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Report on Business Oil prices steady but sentiment weak on demand, oversupply concerns

Oil prices were little changed on Thursday, after falling to near five-month lows in the previous session, as sentiment remained dim on fresh signs of a stalling global economy and ongoing concerns about U.S. crude supply growth.

Brent crude futures were up 4 cents to $60.67 a barrel by 1:27 p.m. EDT, while U.S. West Texas Intermediate crude futures lost 6 cents to $51.62 a barrel.

On Wednesday, the two benchmarks hit their lowest levels since mid-January at $59.45 and $50.60, respectively, after U.S. crude production hit a new record high and stockpiles hit their highest since July 2017.

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Both Brent and U.S. crude are in bear-market territory, having lost more than 20 per cent from peaks reached in late April.

“While much attention has been paid to a rising and record pace of U.S. crude production in contributing to the strong crude supply hike ... it is becoming increasingly apparent to us that a softening in demand has also been a major contributor,” Jim Ritterbusch, president of Ritterbusch and Associates, said in a note.

Signals of slowing global economic activity have increased in recent months, fueled by trade tensions between the United States and China, the world’s top two energy consumers.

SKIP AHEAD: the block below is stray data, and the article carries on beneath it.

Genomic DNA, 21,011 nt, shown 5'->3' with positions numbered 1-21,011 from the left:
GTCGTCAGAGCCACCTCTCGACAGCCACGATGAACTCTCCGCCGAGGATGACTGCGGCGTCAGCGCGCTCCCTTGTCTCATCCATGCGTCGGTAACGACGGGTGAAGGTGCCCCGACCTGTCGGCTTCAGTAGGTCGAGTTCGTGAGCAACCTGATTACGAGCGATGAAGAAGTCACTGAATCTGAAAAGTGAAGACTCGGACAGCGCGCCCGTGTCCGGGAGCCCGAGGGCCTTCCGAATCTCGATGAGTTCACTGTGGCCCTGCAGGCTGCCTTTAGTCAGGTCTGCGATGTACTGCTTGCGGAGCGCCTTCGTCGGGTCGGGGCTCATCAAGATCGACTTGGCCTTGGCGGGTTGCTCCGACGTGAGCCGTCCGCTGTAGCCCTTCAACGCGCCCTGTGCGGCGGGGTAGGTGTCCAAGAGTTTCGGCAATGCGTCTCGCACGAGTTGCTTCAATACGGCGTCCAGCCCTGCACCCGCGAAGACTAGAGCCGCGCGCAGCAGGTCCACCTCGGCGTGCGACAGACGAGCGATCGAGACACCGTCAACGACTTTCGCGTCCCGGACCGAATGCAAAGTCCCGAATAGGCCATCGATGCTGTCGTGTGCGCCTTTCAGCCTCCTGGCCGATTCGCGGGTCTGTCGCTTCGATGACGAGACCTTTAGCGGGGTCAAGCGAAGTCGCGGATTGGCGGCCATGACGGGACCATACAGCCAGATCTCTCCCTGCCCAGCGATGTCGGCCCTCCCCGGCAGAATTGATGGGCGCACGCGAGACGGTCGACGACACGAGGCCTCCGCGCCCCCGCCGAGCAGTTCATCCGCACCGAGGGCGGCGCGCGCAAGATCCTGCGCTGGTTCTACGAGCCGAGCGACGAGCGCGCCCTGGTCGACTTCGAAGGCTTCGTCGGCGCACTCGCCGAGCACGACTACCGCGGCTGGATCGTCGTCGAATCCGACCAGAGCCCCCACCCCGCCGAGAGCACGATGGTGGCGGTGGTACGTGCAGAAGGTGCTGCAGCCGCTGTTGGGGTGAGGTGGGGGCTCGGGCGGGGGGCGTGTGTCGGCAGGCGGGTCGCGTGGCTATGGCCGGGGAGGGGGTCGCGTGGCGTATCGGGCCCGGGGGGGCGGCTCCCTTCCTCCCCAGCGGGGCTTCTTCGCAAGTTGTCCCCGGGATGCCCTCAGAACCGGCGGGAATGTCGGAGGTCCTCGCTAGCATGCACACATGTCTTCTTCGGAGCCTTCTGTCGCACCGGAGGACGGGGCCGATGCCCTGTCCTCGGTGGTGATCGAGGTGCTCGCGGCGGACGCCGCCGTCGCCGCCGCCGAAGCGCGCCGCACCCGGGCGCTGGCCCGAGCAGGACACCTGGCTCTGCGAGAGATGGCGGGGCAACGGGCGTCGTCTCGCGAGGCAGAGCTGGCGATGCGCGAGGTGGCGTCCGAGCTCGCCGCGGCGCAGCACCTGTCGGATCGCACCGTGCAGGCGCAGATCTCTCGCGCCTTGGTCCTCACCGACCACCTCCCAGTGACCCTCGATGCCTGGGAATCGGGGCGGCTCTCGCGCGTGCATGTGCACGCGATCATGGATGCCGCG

“Worries about demand destruction are really driving prices lower,” said Gene McGillian, vice president of market research at Tradition Energy.

U.S. President Donald Trump, in his latest public comments about the trade war, said he would likely decide on more China tariffs at the end of June, which followed his overnight threat to put tariffs on “at least” another $300 billion worth of Chinese goods.

The European Central Bank’s decision to push back the timing of its first post-crisis interest rate hike also weakened the global economic outlook and cooled expectations for crude demand.

Prices rallied strongly in the first five months of the year to a high of nearly $75 a barrel, supported by supply curbs by the Organization of the Petroleum Exporting Countries and some allies including Russia. Supply has also been limited by U.S. sanctions on oil exports from Iran and Venezuela.

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Members of the OPEC+ group are set to discuss whether to extend their supply curbs further later this month.

President Vladimir Putin said on Thursday that Russia had differences with OPEC over what constituted a fair price for oil but said Moscow would take a joint decision with OPEC colleagues on output at a policy meeting in the coming weeks.

U.S. crude production continues to surge, however, as increased drilling in the prolific Permian shale basin helped push output to a record 12.4 million barrels per day (bpd) by the end of May.

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